I've had my fill of vendors tossing about the phrase "customer success" too casually - so I did something about it.
In my post, Attention vendors - please stop the customer success hype train, unless you have these six proof points, I created a high bar. I don't know of any vendor that's achieved them all, and that includes diginomica.
My hope? We'd quit talking about newly-created "customer success" (re)organizations as finished products. But I had another agenda: what about the inspiring examples? What happens when a vendor truly excels in one (or more) of these areas?
When I asked Where is your publicly-shared benefits maturity model? I already knew of a couple good ones, including the Sage Intacct subscription and SaaS vertical. What David Appel and his team have done here, guiding customers through a SaaS maturity model, is highly instructive - and much of it is in the public domain. When Appel writes about building the ideal tech finance stack, the do's and don'ts, he draws on extensive customer documentation.
It starts with the ability to document individual customer benefits, in an effective slide show format. I wrote about those in 2019: Fall event highlight - Sage Intacct's SaaS industry customers reveal subscription business lessons - and results. Take this example from customer Nasuni, as of 2019:
Let's face it: most slides of this kind are beyond dreary, but this one gets it done. You've got the issues, the before, the action, and the results, including:
- reduced order-to-invoice to 15 minutes - one percent as long as before
- analysis to increase gross margin by + 10 percent
- became ASC-606 compliant, reducing churn and increased ACV
From individual customer benefits to a SaaS maturity model
Individual customer benefits are crucial to document (The do's and don'ts of the customer use case - the bedrock of B2B content strategy). But to really change your customer success program, these individual gains must add up to something else: an aggregated maturity model. Appel's team has accomplished this, via publicly-shared graphics like this one:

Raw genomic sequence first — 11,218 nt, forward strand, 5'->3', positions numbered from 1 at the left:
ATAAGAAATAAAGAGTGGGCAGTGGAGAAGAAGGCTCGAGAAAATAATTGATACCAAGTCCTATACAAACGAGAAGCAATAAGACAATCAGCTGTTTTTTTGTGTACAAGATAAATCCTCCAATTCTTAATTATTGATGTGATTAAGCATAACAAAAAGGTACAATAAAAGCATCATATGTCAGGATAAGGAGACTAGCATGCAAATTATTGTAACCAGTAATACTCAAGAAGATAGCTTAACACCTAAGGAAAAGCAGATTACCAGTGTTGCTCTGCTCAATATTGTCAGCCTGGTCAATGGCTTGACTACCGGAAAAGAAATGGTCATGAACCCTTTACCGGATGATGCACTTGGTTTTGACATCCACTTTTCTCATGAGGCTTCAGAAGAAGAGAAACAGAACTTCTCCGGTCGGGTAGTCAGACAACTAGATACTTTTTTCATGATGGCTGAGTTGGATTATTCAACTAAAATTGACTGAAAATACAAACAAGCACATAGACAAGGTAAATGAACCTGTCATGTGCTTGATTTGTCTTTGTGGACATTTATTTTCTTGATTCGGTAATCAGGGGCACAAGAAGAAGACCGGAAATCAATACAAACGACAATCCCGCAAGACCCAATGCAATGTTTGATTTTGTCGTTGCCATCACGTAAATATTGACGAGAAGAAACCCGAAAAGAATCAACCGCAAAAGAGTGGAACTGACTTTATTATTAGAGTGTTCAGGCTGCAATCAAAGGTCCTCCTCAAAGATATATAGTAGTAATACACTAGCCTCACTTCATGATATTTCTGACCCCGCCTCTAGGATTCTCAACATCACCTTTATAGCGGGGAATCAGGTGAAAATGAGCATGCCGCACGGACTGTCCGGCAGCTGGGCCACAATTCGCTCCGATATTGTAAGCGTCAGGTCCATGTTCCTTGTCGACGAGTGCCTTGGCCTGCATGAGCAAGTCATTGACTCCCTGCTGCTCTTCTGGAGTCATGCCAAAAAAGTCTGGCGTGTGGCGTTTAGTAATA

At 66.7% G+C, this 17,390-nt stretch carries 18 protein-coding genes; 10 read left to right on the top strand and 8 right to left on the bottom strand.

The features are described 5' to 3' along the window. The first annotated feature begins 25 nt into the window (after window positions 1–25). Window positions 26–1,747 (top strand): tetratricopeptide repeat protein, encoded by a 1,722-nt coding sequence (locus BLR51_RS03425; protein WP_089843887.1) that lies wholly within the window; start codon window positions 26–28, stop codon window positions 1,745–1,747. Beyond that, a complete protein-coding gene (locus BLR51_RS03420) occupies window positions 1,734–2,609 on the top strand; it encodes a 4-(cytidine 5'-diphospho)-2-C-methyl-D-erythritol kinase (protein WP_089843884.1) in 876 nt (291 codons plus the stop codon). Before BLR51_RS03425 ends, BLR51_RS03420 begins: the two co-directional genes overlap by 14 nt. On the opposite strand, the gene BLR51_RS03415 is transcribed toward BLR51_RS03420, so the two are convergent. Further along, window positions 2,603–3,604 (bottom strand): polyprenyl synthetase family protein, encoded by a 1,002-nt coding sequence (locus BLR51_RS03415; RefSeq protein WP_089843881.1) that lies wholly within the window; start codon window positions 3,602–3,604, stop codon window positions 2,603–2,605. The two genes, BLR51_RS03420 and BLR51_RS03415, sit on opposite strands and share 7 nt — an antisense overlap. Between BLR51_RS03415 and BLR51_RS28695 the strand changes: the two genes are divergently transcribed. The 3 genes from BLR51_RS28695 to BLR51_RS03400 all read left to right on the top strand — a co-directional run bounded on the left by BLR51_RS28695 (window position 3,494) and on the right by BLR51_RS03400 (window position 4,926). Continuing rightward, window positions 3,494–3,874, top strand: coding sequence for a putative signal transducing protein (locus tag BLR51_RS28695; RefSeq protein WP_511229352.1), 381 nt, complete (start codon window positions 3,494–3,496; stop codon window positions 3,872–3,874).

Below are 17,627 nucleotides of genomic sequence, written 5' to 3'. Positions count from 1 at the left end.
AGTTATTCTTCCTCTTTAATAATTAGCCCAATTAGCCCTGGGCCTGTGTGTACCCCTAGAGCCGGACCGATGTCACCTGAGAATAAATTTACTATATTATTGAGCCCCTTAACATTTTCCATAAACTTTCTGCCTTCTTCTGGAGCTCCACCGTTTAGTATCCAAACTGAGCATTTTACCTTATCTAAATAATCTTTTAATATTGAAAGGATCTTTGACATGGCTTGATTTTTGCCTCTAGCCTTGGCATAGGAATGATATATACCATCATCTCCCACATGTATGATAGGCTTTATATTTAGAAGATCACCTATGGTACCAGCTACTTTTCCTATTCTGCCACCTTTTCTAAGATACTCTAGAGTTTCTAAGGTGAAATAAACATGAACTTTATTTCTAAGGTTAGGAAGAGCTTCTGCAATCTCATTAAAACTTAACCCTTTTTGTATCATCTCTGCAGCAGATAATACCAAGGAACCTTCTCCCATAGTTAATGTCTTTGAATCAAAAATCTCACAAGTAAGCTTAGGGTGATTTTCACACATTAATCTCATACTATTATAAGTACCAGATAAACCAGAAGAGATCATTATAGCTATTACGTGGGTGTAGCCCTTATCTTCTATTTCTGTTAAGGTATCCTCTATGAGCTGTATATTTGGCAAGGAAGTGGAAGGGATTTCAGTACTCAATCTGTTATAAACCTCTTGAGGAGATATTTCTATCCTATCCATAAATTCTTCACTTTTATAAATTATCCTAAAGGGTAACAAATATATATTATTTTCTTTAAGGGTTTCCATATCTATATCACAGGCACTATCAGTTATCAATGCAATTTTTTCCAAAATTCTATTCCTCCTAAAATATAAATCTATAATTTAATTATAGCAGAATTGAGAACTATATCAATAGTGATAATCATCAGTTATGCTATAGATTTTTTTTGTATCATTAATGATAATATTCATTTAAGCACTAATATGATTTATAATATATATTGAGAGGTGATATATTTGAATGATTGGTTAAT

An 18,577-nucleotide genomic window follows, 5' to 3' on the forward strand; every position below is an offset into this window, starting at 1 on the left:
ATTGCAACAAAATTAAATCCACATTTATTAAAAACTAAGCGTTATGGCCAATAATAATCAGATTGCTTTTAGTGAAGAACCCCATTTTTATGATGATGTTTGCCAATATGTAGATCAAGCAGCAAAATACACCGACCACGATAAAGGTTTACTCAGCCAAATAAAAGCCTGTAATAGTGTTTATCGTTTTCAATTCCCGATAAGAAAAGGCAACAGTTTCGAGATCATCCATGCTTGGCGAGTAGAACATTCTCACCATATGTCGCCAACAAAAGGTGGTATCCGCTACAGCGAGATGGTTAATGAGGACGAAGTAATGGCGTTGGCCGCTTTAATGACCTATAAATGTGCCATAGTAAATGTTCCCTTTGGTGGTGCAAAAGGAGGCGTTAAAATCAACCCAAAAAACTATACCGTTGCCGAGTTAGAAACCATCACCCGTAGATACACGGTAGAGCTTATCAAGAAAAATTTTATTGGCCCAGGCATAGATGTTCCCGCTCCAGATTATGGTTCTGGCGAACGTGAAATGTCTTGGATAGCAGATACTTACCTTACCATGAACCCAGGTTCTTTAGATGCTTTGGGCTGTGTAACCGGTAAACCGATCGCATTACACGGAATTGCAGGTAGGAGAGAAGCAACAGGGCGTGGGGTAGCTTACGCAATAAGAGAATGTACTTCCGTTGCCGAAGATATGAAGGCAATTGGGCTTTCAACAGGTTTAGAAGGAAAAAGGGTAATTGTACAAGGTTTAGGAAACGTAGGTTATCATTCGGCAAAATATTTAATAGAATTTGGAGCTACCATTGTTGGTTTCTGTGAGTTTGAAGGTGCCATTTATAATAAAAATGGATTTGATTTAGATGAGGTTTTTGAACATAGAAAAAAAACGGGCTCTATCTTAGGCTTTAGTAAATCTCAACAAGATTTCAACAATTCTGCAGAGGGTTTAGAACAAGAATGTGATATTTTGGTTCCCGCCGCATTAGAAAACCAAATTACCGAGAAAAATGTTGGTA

During a recent Teams chat, I got more context from Appel. SaaS startups must tread carefully: there are a record number of fundings, and "the money supply has increased 39 percent in the last 18 months." But the danger of the bubble is real. Why does a SaaS maturity model matter? Because it keeps you grounded in reality, not in the trance of (over?) valuation. It keeps you competitive on fundamentals. Appel shared some areas they push customers on:
This whole concept of "data is the new oil," of how you get the reporting out of the back end, to have the analytics to win the space. There's always there's some luck in all this - that's life. But having information to make more educated decisions is far better.
Differentiate in business model and product? That's a must. But it's not necessarily enough anymore. Appel:
There's also a tremendous amount of differentiation in billing, and the customer experience... Most of the wood behind the arrow is enabling all those billing scenarios, because it's in one tech stack.
If we're going to talk maturity models, we must speak to results. So, Mr. Appel, give us your best pitch?
We handle over 300 different types of subscription billing scenarios. We produce investor metrics against that up to 80 percent faster, and 40 percent off what it would cost if you bought the FinOps tech stack parts separately... We had 26 IPOs of Sage Intacct SaaS customers last year.
Verticals and customer success - metrics and community
Hammering out success metrics is vital. Here, Appel credits the guidance of two accredited investment firms, Bessemer Venture Partners and KeyBanc Capital Markets ("They're telling us from all their investor road shows what to do, then we're productizing that.") But verticals are not just models and metrics. To succeed, they must also be energized communities. The Sage Intacct SaaS vertical team puts on plenty of regional (and virtual) events. But Appel says the best communities also self-organize: